Sometime in the middle of the eleventh century, the St-Gall monk known to us as Ekkehart IV (c. 980-c. 1060) set down to write a continuation to the century-old chronicle of his monastery, the Casus Sancti Galli. His continuation took the form of a series of anecdotes about key figures in the history of his monastery, starting with the combative bishop and abbot Salomo. Early in the text, while introducing the background of Salomo, Ekkehard shares an anecdote about the most famous couple of Irishmen to visit the monastery of St-Gall in the ninth century.
These two men are the Irish bishop Marcus and the son of his sister, Moengal, whom the monks of St-Gall quickly renamed Marcellus. They appeared on the monastery’s doorstep sometime between 849 and 872, on their return trip from Rome. The monks invite the Irish bishop to stay for a while, but it would seem that their main target was recruiting his nephew, who, Ekkehard says, was most learned in religious as well as secular scholarship (‘in divinis et humanis eruditissimus’). After some deliberation they both decided to remain at St-Gall with some Irish-speaking servants. Their money, horses, and mules were given to their companions who would continue travelling back to Ireland, but Marcus is said to have kept his books, gold, and costly vestments (‘pallia’) for himself and for St Gallus (‘sibi et sancto Gallo retinuit’).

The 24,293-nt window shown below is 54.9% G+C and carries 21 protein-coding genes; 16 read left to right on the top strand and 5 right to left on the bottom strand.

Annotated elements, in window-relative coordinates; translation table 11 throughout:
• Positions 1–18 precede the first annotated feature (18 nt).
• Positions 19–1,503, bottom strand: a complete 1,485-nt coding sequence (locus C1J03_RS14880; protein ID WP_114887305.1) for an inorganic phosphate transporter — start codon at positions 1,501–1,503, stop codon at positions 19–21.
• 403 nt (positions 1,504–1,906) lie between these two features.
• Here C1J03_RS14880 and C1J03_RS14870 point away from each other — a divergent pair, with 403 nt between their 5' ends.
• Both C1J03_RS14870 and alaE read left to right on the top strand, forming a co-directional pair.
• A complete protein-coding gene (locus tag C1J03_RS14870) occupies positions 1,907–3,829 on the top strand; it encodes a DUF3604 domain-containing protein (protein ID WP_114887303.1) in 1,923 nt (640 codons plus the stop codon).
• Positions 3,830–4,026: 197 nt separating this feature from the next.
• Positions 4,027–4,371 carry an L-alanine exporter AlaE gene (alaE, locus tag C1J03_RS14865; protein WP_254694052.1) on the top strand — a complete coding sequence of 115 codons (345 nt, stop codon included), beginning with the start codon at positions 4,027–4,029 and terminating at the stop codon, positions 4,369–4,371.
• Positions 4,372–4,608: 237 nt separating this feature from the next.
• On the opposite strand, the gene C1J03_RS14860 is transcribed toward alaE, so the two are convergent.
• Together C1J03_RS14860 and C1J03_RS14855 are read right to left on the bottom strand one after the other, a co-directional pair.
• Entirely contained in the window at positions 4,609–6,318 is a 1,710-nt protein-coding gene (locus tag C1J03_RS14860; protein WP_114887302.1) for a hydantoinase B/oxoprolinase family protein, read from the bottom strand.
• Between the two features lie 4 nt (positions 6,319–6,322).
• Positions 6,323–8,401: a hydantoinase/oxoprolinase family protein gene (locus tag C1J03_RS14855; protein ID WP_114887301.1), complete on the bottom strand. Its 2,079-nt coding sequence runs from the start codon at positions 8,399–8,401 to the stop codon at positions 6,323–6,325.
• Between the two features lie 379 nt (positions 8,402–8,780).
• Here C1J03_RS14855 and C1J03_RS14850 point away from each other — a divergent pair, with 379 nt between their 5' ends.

The phrase ‘for himself and for St Gallus’ can either mean that some of Marcus’s books were donated to the monastery while he held on to others, or that an arrangement was made that the possessions of the Irish bishop would fall to the abbey after Marcus’s death. Either way, this phrase constitutes the only explicit mention of an Irish traveller providing St-Gall with books. It is a point worth stressing; there is no other evidence of Irishmen giving books to the monastery of St-Gall. And even in this one instance, we are left with many remaining questions: for instance, we don’t know how many books Marcus actually had on him during his travels, where these books originated, how Marcus had obtained them (some perhaps brought from Ireland, but others were probably collected during his travels), or which texts they contained.
I recently learned that my grant application for a project, whose name I have since changed into Networks of knowledge, has been successful. The funding comes from the Netherlands Organisation for Scientific Research (NWO) as a Veni-grant under the Vernieuwingsimpuls scheme. It will keep me occupied for the coming 3,5 years and relieve me of a lot of my teaching duties. And it will take me to the archives of the abbey of Monte Cassino, the various libraries of Rome, as well as the Bibliothèque nationale de France in Paris, and the Bayerische Staatsbibliothek in Munich.
An internet site is indispensable for any serious research project, so mine will have one as well, in time.
This is the (by necessity very short) abstract of my grant proposal.